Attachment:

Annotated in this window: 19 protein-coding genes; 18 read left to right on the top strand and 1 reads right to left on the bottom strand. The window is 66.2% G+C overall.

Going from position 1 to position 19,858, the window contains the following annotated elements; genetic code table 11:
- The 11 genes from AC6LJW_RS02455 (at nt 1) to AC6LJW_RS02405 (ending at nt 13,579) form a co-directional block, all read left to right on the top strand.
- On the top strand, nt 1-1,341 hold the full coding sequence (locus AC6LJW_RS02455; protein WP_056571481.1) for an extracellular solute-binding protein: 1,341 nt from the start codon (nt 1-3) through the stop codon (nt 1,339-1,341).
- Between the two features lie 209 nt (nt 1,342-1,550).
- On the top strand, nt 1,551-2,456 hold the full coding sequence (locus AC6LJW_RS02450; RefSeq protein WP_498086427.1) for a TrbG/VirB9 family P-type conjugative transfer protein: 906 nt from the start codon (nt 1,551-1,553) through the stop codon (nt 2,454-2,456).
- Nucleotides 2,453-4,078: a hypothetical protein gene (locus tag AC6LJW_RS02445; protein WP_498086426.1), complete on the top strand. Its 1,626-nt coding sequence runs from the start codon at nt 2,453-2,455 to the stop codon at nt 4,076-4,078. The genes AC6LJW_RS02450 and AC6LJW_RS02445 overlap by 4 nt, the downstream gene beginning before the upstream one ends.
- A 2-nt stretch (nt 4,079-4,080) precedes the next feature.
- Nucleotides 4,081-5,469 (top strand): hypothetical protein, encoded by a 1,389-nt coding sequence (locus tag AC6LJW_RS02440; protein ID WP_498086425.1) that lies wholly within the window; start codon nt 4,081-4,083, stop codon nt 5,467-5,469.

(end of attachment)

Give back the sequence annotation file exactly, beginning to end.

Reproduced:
Annotated in this window: 19 protein-coding genes; 18 read left to right on the top strand and 1 reads right to left on the bottom strand. The window is 66.2% G+C overall.

Going from position 1 to position 19,858, the window contains the following annotated elements; genetic code table 11:
- The 11 genes from AC6LJW_RS02455 (at nt 1) to AC6LJW_RS02405 (ending at nt 13,579) form a co-directional block, all read left to right on the top strand.
- On the top strand, nt 1-1,341 hold the full coding sequence (locus AC6LJW_RS02455; protein WP_056571481.1) for an extracellular solute-binding protein: 1,341 nt from the start codon (nt 1-3) through the stop codon (nt 1,339-1,341).
- Between the two features lie 209 nt (nt 1,342-1,550).
- On the top strand, nt 1,551-2,456 hold the full coding sequence (locus AC6LJW_RS02450; RefSeq protein WP_498086427.1) for a TrbG/VirB9 family P-type conjugative transfer protein: 906 nt from the start codon (nt 1,551-1,553) through the stop codon (nt 2,454-2,456).
- Nucleotides 2,453-4,078: a hypothetical protein gene (locus tag AC6LJW_RS02445; protein WP_498086426.1), complete on the top strand. Its 1,626-nt coding sequence runs from the start codon at nt 2,453-2,455 to the stop codon at nt 4,076-4,078. The genes AC6LJW_RS02450 and AC6LJW_RS02445 overlap by 4 nt, the downstream gene beginning before the upstream one ends.
- A 2-nt stretch (nt 4,079-4,080) precedes the next feature.
- Nucleotides 4,081-5,469 (top strand): hypothetical protein, encoded by a 1,389-nt coding sequence (locus tag AC6LJW_RS02440; protein ID WP_498086425.1) that lies wholly within the window; start codon nt 4,081-4,083, stop codon nt 5,467-5,469.